Thrombelastographic patterns of ancrod and thrombin fibrin formation and dissolution.

  title={Thrombelastographic patterns of ancrod and thrombin fibrin formation and dissolution.},
  author={Joseph Caprini and Hau C Kwaan and L. Zuckerman and Remi Verduin},
  journal={Thrombosis research},
  volume={4 2},
Abstract The dynamics of clot formation using either thrombin or arvin to clot purified human fibrinogen F XIII free fibrinogen and human plasma was studied using the thrombelastograph (TEG). Varying concentrations of these components including calcium were observed for their effects on the overall clotting patterns. The action of plasmin or urokinase on these systems was also evaluated. The production of equal area thrombelastographic tracings required over four times the amount of Ancrod… 
Structural origins of fibrin clot rheology.
Clot rigidity was enhanced by increasing fiber and branchpoint densities at greater fibrinogen concentrations, and network morphology is only minimally altered by the FXIIIa-catalyzed cross-linking reaction, which seems to augment clot rigidity most likely by the stiffening of existing fibers.
Reduction of brain injury by antithrombotic agent acutobin after middle cerebral artery ischemia/reperfusion in the hyperglycemic rat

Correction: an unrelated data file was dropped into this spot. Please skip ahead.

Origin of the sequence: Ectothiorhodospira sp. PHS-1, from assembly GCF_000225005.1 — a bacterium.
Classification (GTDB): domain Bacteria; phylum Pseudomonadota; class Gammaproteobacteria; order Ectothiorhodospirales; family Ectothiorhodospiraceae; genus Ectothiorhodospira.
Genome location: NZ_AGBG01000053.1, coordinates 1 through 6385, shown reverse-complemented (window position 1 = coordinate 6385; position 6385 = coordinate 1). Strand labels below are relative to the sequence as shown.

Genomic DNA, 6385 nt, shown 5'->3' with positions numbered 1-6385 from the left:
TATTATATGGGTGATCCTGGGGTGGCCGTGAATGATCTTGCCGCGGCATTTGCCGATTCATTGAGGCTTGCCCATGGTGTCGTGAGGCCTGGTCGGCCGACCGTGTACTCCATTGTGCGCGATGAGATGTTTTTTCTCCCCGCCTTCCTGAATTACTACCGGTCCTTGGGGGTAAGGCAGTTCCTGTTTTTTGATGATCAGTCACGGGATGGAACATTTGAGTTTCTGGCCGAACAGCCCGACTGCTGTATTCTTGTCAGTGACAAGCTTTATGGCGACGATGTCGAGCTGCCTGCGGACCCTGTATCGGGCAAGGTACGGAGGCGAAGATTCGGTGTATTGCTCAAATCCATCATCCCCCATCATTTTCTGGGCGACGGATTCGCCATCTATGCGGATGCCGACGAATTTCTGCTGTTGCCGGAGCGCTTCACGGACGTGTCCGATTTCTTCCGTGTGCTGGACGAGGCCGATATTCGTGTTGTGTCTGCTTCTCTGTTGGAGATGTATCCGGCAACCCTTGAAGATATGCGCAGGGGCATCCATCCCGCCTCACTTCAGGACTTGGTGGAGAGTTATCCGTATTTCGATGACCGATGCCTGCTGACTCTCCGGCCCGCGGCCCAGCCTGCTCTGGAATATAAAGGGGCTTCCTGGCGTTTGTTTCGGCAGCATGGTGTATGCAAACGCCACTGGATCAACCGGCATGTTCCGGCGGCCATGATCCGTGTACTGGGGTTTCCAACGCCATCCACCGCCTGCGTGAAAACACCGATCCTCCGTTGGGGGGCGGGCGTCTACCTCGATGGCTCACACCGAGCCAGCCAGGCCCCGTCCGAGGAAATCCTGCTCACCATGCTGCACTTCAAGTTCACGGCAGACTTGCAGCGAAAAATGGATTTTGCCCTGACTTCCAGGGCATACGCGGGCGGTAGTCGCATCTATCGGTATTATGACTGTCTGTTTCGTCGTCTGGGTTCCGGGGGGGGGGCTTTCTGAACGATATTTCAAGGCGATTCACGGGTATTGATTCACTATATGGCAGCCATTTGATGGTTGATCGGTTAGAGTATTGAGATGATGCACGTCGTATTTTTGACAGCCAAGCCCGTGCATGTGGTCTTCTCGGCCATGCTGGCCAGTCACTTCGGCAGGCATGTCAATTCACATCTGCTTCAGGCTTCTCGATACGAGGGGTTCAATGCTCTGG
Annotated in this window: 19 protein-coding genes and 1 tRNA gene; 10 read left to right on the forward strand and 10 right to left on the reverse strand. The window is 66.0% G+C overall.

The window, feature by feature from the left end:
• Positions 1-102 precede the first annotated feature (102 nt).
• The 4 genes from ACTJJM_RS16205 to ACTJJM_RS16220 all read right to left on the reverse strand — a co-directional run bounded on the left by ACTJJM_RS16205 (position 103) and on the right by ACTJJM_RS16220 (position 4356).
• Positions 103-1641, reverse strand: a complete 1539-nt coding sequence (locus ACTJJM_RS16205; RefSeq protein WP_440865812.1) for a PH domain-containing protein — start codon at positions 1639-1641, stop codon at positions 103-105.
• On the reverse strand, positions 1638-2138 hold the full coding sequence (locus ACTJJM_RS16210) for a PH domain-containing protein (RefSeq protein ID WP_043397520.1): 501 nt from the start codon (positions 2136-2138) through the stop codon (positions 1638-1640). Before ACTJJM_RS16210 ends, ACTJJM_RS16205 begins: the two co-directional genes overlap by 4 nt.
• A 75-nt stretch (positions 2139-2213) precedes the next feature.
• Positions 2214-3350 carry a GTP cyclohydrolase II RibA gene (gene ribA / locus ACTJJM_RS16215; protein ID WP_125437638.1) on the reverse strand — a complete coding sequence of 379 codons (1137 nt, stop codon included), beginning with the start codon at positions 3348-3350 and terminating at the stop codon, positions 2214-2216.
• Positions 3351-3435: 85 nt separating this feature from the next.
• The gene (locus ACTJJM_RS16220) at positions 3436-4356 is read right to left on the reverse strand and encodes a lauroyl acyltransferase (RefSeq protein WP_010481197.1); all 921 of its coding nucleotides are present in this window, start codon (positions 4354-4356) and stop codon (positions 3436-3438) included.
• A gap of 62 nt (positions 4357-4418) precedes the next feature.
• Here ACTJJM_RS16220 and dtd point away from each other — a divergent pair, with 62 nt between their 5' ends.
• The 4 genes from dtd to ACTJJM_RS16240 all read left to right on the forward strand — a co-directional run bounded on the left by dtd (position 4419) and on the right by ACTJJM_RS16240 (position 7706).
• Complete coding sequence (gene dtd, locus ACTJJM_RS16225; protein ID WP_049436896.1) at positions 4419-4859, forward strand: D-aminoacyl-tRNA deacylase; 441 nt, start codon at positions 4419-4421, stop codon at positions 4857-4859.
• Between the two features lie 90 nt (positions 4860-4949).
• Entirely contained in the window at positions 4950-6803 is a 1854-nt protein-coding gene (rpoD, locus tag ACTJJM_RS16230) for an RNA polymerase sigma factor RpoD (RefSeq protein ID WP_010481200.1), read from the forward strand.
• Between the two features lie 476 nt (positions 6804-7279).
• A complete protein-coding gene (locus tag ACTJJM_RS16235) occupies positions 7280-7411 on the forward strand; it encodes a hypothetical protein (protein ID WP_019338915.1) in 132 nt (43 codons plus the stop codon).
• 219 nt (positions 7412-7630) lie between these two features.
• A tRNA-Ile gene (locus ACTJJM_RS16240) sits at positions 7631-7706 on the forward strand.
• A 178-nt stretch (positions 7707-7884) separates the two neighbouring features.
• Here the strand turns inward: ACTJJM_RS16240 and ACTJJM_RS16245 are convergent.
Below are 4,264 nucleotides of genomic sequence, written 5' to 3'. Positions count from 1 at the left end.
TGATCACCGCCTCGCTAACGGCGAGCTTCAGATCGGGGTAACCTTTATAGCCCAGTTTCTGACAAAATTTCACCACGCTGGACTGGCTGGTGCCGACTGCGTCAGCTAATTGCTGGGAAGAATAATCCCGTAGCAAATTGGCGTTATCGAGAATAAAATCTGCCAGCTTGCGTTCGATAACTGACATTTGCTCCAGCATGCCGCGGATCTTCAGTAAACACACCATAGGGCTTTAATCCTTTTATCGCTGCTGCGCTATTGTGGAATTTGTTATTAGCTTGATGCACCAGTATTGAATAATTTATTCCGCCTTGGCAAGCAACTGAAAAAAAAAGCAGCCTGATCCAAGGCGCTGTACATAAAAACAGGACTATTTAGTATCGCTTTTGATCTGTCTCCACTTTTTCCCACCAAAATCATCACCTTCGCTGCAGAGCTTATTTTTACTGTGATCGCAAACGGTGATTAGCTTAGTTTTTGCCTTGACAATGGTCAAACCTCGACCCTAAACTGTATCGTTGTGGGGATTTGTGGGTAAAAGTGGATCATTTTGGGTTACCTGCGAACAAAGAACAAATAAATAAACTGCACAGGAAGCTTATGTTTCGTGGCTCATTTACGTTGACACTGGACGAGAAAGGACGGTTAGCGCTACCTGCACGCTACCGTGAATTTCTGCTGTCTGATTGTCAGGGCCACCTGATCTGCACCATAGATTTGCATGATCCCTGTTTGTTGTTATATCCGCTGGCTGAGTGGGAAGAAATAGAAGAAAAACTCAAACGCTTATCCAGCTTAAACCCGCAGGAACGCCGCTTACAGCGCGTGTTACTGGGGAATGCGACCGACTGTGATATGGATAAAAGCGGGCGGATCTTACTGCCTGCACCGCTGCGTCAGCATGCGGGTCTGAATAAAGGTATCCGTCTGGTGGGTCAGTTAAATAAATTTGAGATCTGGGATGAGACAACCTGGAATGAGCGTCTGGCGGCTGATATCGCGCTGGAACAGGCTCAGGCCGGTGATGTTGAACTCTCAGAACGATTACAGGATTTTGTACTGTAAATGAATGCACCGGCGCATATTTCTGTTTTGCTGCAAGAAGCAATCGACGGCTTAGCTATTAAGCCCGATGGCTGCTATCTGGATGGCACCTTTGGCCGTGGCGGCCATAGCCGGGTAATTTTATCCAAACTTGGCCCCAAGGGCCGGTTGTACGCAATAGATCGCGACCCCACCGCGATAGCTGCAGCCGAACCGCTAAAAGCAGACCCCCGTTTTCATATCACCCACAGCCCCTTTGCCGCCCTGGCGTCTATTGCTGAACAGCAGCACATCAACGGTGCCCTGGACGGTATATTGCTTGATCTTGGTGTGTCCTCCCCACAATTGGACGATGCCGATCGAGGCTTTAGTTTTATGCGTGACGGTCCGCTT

It is indicated that acutobin improves brain tissue perfusion and reduces infarct volume and mortality in the hyperglycemic rat MCAO/R model.


Differences in the subunit structure of human fibrin formed by the action of arvin, reptilase and thrombin.
The fibrin formed by arvin seems to be more friable than that produced by thrombin or reptilase, which would explain why the fibrins produced by reptilases seem to bemore friable compared to those produced by other proteolytic enzymes.
The proteolytic action of Arvin on human fibrinogen.
Although Arvin is known to differ from ;reptilase' from Bothrops jararaca in that it does not activate the enzyme that cross-links fibrin (fibrin-stabilizing factor), it is identical with reptilase with respect to the peptides that it liberates from fibr inogen.
Studies on the activation of purified human factor XIII.
  • H. Tyler
  • Chemistry, Medicine
    Biochimica et biophysica acta
  • 1970
The ability of reptilase to activate Factor XIII supports this idea though another coagulant enzyme, Arvin, was ineffective, and Activation by thrombin may be the result of limited proteolysis somewhat analogous to that responsible for the fibr inogen to fibrin conversion.
Characterization of peptides released from human fibrinogen by Arvin.